Isobelle Carmody — it’s a name synonymous with fantasy and science fiction for young people in Australia. She is a much respected and avidly read author. She first hit it big in 1987 with the publication of Obernewtyn, first book in the Obernewtyn Chronicles. And finally, at long last, that series will conclude with the publication of The Red Queen in November this year. Fans have been eagerly looking forward to this for a long time. Given the imminent publication, I thought now would be a good time to reflect on some of her writing.
The Obernewtyn Chonicles is the series she is best known for. Set in a post apocalyptic world, it follows the adventures of Elspeth Gordie, a girl with some extraordinary mental abilities. Elspeth’s adventures have spanned the course of six books so far…
The Stone Key (In the USA it was split into two books: Wavesong and The Stone Key)
The Sending (In the USA it was split into two books: The Sending and The Waking Dragon)
And book seven, The Red Queen, is not far off.
What many people don’t know is that Carmody wrote a prequel novelette a few years ago. “The Journey” was published in the excellent short story anthology Trust Me Too (and I’m not saying it’s excellent just because I’ve got a story in there too).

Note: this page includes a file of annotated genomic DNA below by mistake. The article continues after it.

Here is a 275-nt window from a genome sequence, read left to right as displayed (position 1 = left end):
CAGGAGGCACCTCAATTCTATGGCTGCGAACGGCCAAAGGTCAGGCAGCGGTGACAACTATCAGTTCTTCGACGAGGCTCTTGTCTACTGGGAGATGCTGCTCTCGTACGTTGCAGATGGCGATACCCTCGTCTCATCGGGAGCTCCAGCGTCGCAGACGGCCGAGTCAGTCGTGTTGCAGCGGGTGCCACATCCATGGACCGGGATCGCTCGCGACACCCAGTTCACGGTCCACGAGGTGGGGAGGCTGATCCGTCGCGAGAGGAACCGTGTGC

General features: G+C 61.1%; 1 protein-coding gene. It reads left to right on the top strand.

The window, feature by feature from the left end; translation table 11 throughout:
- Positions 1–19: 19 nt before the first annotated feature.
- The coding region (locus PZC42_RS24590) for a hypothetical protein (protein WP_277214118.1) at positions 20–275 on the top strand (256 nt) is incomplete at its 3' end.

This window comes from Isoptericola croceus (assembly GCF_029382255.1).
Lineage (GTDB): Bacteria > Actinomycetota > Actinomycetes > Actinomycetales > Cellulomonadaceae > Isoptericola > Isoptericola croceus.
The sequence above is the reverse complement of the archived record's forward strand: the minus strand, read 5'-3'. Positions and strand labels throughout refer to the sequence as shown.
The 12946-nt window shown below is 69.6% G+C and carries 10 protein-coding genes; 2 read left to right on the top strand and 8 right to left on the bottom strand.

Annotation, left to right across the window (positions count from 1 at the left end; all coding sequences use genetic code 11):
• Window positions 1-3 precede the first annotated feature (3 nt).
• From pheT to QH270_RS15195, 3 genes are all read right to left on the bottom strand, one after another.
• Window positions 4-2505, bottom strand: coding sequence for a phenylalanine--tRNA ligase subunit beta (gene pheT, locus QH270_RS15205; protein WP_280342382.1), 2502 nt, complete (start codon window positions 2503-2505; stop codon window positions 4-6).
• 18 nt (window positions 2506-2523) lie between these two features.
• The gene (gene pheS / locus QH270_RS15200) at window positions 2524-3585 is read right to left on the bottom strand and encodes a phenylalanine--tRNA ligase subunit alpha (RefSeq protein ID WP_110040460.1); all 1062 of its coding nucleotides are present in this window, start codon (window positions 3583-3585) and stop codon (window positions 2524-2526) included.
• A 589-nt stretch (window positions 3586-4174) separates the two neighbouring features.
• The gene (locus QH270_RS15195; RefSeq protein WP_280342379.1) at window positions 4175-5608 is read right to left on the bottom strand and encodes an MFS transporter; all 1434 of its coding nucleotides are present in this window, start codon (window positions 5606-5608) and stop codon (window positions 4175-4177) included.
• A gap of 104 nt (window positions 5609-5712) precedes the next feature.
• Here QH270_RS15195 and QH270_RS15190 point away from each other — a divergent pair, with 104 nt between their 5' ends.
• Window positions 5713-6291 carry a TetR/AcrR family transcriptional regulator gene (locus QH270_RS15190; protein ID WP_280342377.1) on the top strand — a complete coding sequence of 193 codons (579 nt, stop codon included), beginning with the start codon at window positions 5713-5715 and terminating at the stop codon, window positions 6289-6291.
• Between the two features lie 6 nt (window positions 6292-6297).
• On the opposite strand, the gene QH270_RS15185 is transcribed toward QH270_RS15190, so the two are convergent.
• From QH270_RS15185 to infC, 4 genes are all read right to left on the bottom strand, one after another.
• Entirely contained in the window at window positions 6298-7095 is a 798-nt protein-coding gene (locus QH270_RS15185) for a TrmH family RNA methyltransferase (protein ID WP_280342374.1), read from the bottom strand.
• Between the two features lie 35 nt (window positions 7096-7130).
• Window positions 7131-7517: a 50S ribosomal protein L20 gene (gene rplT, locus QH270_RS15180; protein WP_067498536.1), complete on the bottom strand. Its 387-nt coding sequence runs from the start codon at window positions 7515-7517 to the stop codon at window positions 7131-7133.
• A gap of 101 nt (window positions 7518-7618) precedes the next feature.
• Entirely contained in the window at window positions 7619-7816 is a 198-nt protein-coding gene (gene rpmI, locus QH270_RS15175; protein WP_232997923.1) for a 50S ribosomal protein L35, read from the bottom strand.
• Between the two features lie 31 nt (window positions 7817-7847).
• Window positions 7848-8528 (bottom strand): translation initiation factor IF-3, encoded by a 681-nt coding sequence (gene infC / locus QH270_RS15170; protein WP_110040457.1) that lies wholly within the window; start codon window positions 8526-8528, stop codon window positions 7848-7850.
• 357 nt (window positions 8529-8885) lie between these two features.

And while we’re on the subject of Carmody and anthologies… she also wrote the introduction to Trust Me, the precursor to Trust Me Too.
Carmody has written lots of other books aside from the Obernewtyn Chonicles. Many of then are still in print. Some are out of print. And some are coming back in new editions.
In June this year a new edition of Scatterlings hit the shelves. It was originally published in 1991, and has been out of print for a while. It’s great to see is back!
Scatterlings is about a girl named Merlin, who wakes from an accident. She doesn’t know who she is. She doesn’t know where she is. The world around her is unrecognisable — divided up between the Citizen Gods who live in a domed city, numerous clans who are controlled by the citizen gods and, of course, the Scatterings… the clanspeople who have run away to rebel. Perhaps most disconcerting of all is the fact that Merlin hears voices in her head.
The lead character knows very little at the start of the story. So the novel is a journey of discovery for her. And we, as readers, get to go along with it. And WOW, what a journey it is — full of mystery, amazing revelations, intriguing characters and intricate relationships.
This is the second of Carmody’s older books to be rereleased for a new generation of readers by Ford Street Publishing. Greylands, originally published in 1997, returned to bookstore shelves in 2012 (see my review). It’s wonderful to see these Carmody classics coming back into print, as the stories are timeless and well worth being discovered by new readers.
Of course, there are lots of other Isobelle Carmody books currently available. Perhaps now would be a good time to check them out…
Catch ya later, George
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